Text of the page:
IoT Zephyr

Zephyr Weekly Update – Getting ready for Zephyr 3.5

Apologies for missing last week’s update. Last Friday was the feature freeze for Zephyr 3.5 and everyone, including myself, was pretty busy trying to push everything over the finish line!

Because of the feature freeze, no significant changes happened in the last week, so this update will still pretty much feel like a “weekly”, I guess 🙂 I will try to keep it short (…ish) since I am preparing a full write-up about what’s new in Zephyr 3.5, and I don’t want to spoil all the fun! I would also like to apologize to the Bluetooth contributors and maintainers in particular as I’m pretty sure I am missing important stuff — I definitely spotted lots of stabilization and bug fixing but if I forgot something important, please let me know in the comments or on Discord!

Also, remember to join Peter and me next Wednesday, Oct. 11, for our 3rd Zephyr Tech Talk, where we’ll discuss everything you need to know about Renode! I’d actually recommend you “RSVP” on LinkedIn, as this is the best way to make sure you will get a reminder as we go live. You can also of course spread the word in your network, if you feel like it.

Linkable loadable extensions (llext)

The newly introduced Linkable Loadable Extensions (llext) subsystem makes it possible to dynamically extend the functionality of an application at runtime. Extensions can be loaded from pre-compiled ELF formatted data which is verified, loaded, and linked with other extensions.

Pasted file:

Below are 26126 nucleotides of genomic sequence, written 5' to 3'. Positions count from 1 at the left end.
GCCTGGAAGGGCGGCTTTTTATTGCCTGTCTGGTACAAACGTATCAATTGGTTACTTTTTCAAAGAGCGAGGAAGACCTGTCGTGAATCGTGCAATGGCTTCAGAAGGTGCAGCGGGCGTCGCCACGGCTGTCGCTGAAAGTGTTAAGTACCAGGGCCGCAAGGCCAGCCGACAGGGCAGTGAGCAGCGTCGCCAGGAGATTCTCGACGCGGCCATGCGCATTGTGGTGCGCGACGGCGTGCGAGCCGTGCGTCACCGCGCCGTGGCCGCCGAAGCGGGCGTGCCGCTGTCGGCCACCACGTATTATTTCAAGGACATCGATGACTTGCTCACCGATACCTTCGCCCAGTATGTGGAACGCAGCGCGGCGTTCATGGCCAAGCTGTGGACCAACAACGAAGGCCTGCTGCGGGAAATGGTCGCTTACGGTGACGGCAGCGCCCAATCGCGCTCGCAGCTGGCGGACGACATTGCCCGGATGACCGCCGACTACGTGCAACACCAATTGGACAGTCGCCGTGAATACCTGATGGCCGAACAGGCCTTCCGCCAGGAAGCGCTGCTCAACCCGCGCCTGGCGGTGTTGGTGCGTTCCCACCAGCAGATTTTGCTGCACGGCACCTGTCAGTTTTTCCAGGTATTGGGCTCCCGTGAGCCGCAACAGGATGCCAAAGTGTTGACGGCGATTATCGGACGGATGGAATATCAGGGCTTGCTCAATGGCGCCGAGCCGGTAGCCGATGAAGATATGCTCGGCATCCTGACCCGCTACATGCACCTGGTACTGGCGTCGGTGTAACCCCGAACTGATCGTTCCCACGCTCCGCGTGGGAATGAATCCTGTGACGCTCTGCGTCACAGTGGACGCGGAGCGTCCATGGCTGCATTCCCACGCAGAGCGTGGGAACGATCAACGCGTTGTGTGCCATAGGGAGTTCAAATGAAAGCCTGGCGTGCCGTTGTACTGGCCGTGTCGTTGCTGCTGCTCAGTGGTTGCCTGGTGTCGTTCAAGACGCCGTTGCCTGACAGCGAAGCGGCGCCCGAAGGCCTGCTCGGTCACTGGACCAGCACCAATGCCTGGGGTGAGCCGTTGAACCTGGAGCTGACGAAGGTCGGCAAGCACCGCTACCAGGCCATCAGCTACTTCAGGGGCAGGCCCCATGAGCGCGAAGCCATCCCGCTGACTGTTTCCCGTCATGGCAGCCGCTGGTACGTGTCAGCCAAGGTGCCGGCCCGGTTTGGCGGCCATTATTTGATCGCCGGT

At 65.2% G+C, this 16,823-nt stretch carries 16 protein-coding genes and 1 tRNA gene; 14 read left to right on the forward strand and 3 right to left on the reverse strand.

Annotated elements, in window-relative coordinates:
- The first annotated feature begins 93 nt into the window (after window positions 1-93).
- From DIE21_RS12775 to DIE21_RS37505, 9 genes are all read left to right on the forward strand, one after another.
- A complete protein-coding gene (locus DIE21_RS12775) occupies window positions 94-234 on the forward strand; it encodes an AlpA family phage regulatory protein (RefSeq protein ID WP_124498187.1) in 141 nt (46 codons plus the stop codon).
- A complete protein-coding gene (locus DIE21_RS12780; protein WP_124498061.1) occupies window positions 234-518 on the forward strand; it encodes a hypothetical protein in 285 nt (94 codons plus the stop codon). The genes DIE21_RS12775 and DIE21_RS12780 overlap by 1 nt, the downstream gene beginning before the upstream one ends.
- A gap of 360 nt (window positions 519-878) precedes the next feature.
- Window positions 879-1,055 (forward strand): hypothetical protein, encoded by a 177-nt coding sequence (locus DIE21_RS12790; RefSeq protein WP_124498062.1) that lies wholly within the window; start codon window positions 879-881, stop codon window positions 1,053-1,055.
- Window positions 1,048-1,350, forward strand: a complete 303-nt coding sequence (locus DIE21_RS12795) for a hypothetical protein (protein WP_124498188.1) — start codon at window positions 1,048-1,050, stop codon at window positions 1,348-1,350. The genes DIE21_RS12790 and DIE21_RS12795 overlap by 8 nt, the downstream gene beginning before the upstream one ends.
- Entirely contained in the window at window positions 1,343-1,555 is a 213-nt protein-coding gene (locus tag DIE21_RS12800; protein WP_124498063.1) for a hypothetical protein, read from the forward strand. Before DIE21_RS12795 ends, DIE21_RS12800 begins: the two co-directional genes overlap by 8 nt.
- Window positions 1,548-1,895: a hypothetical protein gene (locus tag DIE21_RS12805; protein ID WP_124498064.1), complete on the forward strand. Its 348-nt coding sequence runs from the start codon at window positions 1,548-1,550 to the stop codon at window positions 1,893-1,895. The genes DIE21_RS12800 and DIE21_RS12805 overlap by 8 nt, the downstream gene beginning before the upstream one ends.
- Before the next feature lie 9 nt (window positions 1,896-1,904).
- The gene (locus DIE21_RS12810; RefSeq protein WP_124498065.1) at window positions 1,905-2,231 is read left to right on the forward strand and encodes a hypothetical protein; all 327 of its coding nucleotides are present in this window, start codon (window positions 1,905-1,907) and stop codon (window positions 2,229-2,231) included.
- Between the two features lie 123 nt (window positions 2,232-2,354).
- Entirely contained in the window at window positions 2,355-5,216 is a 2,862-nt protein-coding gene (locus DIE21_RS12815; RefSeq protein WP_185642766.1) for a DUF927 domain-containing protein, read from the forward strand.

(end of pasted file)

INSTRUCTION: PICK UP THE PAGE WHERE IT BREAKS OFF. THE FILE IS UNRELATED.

As often, an example is worth a thousand words and I encourage you to use the llext shell commands to get a feel of what it’s all about. A dedicated sample will give you all the instructions you need to build a “Hello World” binary, and then dynamically load it and invoke it using shell commands (there is even a command to load the hex-encoded binary, so you can actually do the whole thing without leaving your Zephyr shell!).

uart:~$ llext help
llext - Loadable extension commands
  list          :List loaded extensions and their size in memory
  load_hex      :Load an elf file encoded in hex directly from the shell input.
                 <ext_name> <ext_hex_string>
  unload        :Unload an extension by name. Syntax:
  list_symbols  :List extension symbols. Syntax:
  call_fn       :Call extension function with prototype void fn(void). Syntax:
                 <ext_name> <function_name>